\[
\frac{2 + 1 + 3 + 4 + 3 + 3 + 2 + 2 + 1 + 3}{10} = 2.4
\]
The average value of \(U_2\) is
\[
\frac{1 + 1 + 3 + 3 + 2 + 4 + 3 + 4 + 2 + 4}{10} = 2.7
\]
The sum of these two values is equal to the average value of \(X\).
To see why, suppose we had just performed two repetitions, resulting in the
*last*two rows of Table 2.23. \[ {\scriptsize \text{Average of $(U_1+U_2)$} = \frac{(1 + 2) + (3 + 4)}{2} = 5 = 2 + 3= \left(\frac{1 + 3}{2}\right)+\left(\frac{2 + 4}{2}\right) = (\text{Average of $U_1$}) + (\text{Average of $U_1$}) } \] We discuss further below. - Donny is correct that \(U_1\) and \(U_2\) have the same distribution, and he has some good ideas about averages.
But we should remind Donny that a distribution represents the
*long run*pattern of variability. With only 10 repetitions, the results for \(U_1\) will not necessarily follow the same pattern as those for \(U_2\). In our simulation, the average value of \(U_1\) is 2.4 and the average value of \(U_2\) is 2.7. Multiplying neither one of these numbers by 2 yields the average value of \(X\). Donny would have been correct if he were talking about*long run*average values. Since \(U_1\) and \(U_2\) have the same distribution, the long run average value of \(U_1\) is equal to the long run average value of \(U_2\), and so the long run average value of \(X\) is equal to the long run average value of \(U_1\) multiplied by two. - Donny is not correct. In particular, \(X\) and \(2U_1\) do not have the same possible values; for example, \(X\) can be 3 but \(2U_1\) cannot. The long run average value is just one feature of a distribution. Just because \(X\) and \(2U_1\) have the same long run average value does not necessarily mean they have the same full long run pattern of variability. In particular, relationships between random variables will affect distributions of transformations of them. \(U_1\) and \(U_2\) have the same marginal distribution, but the joint distribution of \((U_1, U_2)\) is not the same as that of \((U_1, U_1)\), and so the distribution of \(U_1+U_2\) is not the same as that of \(U_1+U_1\).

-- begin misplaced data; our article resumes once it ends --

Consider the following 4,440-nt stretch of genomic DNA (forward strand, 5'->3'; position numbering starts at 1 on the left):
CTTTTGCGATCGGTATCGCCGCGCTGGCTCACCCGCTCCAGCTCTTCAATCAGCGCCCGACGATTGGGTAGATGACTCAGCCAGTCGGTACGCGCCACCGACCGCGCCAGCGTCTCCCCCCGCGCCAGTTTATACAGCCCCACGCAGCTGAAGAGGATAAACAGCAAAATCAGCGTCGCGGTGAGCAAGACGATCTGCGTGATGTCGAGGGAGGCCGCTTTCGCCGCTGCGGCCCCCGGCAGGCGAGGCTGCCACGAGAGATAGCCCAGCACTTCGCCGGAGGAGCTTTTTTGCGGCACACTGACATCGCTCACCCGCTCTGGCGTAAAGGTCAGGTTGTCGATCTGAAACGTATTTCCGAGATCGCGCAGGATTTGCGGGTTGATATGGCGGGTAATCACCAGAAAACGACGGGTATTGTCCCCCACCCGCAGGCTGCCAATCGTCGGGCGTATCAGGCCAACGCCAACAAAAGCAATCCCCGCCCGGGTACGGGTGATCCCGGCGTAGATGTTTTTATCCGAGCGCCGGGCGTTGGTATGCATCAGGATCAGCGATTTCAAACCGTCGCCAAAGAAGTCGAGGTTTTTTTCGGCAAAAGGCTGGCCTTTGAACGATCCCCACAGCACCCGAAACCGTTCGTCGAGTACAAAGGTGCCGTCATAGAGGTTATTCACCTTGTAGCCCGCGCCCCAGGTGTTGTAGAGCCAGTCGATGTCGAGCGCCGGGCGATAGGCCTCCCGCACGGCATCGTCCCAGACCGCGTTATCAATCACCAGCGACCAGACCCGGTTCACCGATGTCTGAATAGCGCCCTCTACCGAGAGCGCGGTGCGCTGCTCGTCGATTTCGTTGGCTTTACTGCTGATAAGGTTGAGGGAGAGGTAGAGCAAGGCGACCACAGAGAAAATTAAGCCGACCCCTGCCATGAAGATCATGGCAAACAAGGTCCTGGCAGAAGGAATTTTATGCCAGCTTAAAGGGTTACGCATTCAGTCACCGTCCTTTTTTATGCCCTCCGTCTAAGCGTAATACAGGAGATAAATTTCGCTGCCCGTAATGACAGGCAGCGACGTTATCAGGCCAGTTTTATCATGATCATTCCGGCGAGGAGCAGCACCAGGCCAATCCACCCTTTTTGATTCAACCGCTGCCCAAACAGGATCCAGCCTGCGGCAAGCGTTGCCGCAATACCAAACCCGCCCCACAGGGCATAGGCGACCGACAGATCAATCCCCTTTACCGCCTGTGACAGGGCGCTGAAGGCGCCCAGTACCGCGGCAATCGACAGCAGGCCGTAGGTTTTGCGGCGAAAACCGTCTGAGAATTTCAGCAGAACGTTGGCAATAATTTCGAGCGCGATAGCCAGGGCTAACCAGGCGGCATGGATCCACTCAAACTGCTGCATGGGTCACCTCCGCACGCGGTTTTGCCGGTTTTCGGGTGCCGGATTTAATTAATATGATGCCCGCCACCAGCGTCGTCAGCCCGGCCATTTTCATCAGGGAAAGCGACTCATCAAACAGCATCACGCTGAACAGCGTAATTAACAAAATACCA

In general the order of transforming and averaging is not interchangeable.
However, the order is interchangeable for *linear* transformations.